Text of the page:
In publishing our original post, and this follow up, we are not seeking to demonise Chinese men [...] Domestic violence is a serious issue in China, but one that the government has long dragged its heals on and shown little inclination to deal with.
Two confidential Hong Kong Government memorandums has been leaked. The documents would take effect from 1 June 2013 and require
an assessment on Mainland reaction and related public relations measures will become a mandatory requirement for all policy committee papers and Executive Council submission.
Bad Canto believes that “Hong Kong is finished” if such documents come to effect.
The current Chinese Communist Party leaders are the second generation red and the third and the fourth generations are emerging in the political scene. The political system in China is more and more like a hereditary monarchy, said Chinese netizens. Off Beat China summarized the discussion.
The White House petition for the Zhu Ling case has received 137,676 signatures by May 8, 2013. Some web users have made light of the fact that Chinese have turned to an American petition site seeking justice. The following image shared on Sina Weibo is Obama in the Oval Office, which has been re-imagined as China’s Letters and Visits Office. CHINA MEDIA PROJECT has more details.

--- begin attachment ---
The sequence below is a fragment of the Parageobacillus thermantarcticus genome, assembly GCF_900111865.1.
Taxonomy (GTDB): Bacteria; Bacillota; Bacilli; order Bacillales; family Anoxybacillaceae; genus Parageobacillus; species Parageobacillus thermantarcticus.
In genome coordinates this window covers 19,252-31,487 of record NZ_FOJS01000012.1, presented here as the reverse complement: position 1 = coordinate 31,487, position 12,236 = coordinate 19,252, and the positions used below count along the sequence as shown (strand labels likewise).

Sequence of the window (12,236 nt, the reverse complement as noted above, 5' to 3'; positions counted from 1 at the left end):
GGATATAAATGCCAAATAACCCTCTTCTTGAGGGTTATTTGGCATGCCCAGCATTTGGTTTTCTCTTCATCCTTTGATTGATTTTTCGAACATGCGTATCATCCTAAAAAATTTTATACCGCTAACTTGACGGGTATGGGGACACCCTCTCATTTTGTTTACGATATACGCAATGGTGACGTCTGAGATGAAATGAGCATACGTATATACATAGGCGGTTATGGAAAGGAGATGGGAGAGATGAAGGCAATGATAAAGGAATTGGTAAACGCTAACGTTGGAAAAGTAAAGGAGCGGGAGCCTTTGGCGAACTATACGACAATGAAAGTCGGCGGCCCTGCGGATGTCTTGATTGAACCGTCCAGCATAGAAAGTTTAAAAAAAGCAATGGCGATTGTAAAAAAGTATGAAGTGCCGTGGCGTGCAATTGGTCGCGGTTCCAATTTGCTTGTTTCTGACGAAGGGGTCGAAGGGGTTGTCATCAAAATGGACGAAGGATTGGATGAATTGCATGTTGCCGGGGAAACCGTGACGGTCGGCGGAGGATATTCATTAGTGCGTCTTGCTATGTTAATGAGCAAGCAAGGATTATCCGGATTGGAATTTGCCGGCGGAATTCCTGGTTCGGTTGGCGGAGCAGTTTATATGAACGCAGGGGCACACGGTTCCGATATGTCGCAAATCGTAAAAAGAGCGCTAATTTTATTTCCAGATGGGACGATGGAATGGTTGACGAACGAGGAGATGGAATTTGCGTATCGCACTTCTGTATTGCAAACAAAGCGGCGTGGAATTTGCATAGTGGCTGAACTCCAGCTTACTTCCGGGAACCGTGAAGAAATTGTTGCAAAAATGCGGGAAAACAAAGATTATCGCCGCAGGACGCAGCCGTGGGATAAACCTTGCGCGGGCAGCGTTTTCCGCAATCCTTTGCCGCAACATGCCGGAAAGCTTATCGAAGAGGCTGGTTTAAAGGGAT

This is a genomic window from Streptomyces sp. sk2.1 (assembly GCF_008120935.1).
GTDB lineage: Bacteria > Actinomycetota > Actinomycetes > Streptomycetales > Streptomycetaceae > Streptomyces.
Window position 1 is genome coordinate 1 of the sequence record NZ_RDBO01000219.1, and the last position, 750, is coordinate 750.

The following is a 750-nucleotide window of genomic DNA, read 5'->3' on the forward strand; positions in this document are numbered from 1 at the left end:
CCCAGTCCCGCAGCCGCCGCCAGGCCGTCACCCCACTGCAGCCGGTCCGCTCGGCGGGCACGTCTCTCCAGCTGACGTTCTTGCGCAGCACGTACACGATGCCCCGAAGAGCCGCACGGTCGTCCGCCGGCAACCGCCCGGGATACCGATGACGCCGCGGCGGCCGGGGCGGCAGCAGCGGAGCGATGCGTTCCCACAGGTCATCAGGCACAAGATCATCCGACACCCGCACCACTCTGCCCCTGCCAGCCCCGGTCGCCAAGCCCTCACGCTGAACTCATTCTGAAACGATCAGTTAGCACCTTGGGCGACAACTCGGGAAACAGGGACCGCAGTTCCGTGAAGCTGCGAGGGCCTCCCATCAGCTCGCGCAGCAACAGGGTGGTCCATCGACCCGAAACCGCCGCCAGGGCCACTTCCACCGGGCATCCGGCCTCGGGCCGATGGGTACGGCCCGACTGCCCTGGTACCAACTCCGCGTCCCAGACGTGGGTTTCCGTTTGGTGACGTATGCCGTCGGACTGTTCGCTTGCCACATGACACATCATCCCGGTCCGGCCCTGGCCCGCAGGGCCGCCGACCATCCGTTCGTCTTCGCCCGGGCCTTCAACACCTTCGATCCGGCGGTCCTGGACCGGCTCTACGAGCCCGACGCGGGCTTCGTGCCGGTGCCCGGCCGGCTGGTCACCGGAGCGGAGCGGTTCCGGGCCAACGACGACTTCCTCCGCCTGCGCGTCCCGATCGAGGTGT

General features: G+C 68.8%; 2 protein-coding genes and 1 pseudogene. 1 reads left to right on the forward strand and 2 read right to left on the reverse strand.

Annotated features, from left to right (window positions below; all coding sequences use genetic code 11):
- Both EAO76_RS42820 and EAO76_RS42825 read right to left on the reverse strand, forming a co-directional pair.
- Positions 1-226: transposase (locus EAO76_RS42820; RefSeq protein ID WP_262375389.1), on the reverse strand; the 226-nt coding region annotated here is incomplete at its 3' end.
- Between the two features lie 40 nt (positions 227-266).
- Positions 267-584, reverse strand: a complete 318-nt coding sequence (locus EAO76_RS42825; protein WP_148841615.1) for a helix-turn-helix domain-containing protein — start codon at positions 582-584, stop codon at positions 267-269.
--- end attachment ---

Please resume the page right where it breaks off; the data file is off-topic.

The term Party's benevolence is frequently used in political propaganda in China. Mary Ann O'Donnell looks into how's the term being used in ordinary people's daily life.
Chinese police have caught a gang of traders who bought rat and fox meat and sold it as lamb. When the scandal was featured in Chinese newspapers and websites, it caused outrage among consumers who have been hit by a series of food scandals in recent years. TeaLeafNation has translated[zh] some online comments from Sina Weibo.
Due to the recent poisoning case at Shanghai's Fudan University, Chinese netizens have taken renewed interest in another well-known university poisoning from 20 years ago. In 1994, Tsinghua University chemistry student Zhu Ling was nearly killed and permanently paralyzed due to thallium poisoning. Although cleared from charges, her roommate Sun Wei remains a suspect to many due to her family's high-level political connections. Netizens have taken not only to Weibo (which has subsequently dropped searches for terms related to the case), but also started a White House petition asking that Sun Wei be deported back to China. NEW REPUBLIC has more details.